31, 6th & 7th grade science teacher
after-school coach, mentor
MMA fighter | Ju Jitsu/strength conditioning coach
Omar Garza is a man of many talents. Splitting his time between teaching middle school science, coaching track, wrestling and UIL science competitions, mentoring an after-school program or training with fellow MMA fighters, he puts busy schedules to shame. Garza accredits his drive to excellent training partners, having a flexible schedule and living up to his father’s example. Having a background in science doesn’t hurt, though.
If you can’t find him at Fit & Fearless, you’ll probably find him at Hays County’s after-school program, “One Cougar at a Time.” It allows responsible members of the community to spend time with lower-income children to set a good example. They prove that goals can be achieved — it just depends on how far you reach.
What sparked your interest in combat sports?
I played a lot of sports in high school, but at UT, I wasn’t big enough to play any Division one-caliber sports. That’s when I tried Krav Maga, a cool hand-to-hand combat system. I continued with wrestling, boxing and Ju-Jitsu. The love for mixed martial arts built a fire in me. Contrary to popular belief, Ju-Jitsu isn’t a “meat-head” sport. It’s very tactical. Like chess, you have to go in with a game plan. The more rules and techniques you know, the better.
What inspires you?
My dad is a hard-working guy. As a boy, I saw the definition of what a man should be: having a good job, working hard and never complaining. He didn’t push me, but he always encouraged me. When I’m tired and unmotivated, I remember that my dad never complained and always persevered. I try to take these things that were given to me and use it to help kids reach their goals — whether academic or athletic.
How do you incorporate science in your coaching and training?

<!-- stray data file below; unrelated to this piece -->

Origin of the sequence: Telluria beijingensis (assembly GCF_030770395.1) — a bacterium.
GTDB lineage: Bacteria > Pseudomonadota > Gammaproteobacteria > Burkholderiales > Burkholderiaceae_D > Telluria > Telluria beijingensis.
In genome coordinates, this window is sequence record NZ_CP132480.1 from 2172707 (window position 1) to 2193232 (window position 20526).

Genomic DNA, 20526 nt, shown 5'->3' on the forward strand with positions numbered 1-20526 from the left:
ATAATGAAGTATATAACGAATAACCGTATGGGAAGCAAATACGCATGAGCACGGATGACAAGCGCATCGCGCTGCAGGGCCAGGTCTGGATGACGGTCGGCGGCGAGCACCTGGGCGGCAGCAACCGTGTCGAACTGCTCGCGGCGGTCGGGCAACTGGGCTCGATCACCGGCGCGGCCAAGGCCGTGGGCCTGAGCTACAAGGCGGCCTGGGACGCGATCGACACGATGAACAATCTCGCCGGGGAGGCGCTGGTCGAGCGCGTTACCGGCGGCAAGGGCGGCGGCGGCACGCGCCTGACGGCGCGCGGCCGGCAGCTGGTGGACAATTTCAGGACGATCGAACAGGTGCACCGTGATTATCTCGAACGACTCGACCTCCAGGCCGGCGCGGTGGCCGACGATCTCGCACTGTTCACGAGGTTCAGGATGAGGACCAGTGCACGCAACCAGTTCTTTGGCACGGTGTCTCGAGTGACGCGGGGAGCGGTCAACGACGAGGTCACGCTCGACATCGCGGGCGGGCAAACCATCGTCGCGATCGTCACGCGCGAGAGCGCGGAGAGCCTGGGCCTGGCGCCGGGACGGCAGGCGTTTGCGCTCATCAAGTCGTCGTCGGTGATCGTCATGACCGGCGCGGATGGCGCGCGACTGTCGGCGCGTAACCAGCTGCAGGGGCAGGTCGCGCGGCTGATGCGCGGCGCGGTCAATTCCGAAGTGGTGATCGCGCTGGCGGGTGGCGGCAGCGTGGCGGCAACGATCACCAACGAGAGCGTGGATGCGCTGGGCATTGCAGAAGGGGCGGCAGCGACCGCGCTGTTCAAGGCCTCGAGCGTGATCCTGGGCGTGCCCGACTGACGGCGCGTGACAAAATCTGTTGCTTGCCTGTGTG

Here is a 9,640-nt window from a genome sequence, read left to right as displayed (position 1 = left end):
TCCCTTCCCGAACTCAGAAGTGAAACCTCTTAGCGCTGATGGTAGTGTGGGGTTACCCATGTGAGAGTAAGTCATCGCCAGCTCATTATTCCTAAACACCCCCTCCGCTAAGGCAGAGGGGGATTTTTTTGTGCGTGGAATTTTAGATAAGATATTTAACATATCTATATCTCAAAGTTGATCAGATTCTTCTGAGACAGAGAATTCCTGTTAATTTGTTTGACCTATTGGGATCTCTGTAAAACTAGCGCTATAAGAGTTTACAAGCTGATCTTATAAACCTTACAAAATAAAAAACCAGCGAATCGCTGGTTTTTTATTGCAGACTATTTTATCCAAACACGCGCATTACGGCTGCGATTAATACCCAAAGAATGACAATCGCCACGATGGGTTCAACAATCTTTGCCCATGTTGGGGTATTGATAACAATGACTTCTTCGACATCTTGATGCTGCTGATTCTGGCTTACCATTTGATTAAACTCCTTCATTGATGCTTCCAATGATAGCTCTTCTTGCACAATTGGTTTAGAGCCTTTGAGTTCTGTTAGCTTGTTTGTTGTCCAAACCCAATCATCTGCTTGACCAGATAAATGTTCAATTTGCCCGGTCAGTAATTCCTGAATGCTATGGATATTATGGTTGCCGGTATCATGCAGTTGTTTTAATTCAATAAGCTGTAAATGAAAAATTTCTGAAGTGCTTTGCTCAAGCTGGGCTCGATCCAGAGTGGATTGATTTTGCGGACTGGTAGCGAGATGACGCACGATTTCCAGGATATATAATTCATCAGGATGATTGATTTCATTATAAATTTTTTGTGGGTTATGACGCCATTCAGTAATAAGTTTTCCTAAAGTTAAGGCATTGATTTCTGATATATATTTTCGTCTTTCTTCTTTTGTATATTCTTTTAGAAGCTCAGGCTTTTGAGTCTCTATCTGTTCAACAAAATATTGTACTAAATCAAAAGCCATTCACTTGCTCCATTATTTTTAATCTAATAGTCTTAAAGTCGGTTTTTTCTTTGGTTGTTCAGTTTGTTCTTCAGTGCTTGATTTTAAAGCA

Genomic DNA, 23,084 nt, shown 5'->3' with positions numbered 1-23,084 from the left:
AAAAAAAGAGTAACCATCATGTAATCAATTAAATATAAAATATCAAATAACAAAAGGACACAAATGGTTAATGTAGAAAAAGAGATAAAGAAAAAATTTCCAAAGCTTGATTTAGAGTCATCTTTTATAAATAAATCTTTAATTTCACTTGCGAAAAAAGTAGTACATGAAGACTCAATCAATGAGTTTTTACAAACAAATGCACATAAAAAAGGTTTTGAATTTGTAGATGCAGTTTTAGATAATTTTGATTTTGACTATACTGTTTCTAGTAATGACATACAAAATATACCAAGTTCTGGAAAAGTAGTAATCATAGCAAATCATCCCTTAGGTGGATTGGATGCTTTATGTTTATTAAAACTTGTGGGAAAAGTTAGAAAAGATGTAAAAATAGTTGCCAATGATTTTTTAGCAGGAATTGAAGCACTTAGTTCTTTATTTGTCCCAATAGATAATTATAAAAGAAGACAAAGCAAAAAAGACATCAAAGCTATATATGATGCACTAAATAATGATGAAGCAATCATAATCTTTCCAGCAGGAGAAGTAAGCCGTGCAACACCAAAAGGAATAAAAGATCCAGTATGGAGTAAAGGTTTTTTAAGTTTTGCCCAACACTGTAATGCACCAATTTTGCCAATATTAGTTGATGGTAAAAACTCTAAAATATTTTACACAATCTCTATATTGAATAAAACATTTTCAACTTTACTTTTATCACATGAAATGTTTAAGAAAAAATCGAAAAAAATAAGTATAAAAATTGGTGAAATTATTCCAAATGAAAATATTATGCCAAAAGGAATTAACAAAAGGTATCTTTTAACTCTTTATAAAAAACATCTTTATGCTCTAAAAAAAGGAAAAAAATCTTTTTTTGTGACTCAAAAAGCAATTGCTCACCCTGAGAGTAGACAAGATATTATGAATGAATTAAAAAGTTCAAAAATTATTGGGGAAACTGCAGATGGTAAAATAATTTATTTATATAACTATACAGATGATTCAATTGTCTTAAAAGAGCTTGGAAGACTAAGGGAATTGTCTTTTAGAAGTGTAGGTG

It helps a lot when it comes to diet. For a lot of these combat athletes, they need to understand how your body metabolically operates, how enzymes breaks down certain proteins and carbohydrates as well as how to recover faster. I can teach them train smarter so they can be better. Understanding science helps me understand how to get the neuromuscular system to that breaking limit, albeit making you stronger next time.
How do you keep your students and clients motivated?
You’ve got to have pace-changers to keep the kids occupied. It’s the same idea in training, as well as making things it relevant to your clients.
What do you do for workout recovery?
I like going to Barton Springs. The cold water constricts your blood vessels and pushes all that lactic acid out of your muscles and into your blood stream. It’s like an ice bath.
What does the word “fit” mean to you?
Being fit is being 70 or 80 and still being able to touch your toes, or walking a flight of stairs and not losing your breath. You don’t have to have a Greek Adonis body. To be fit, you have to understand how to eat correctly and take care of yourself. The food you eat isn’t sugary or high in cholesterol. You also need to understand that physical exercise, even for 30 or 45 minutes, benefits your body.
Thank you everyone for vote and nominating our very own Omar Garza as one of Austin’s 10 fittest! Here is the article straight from Austin Fit Magazine.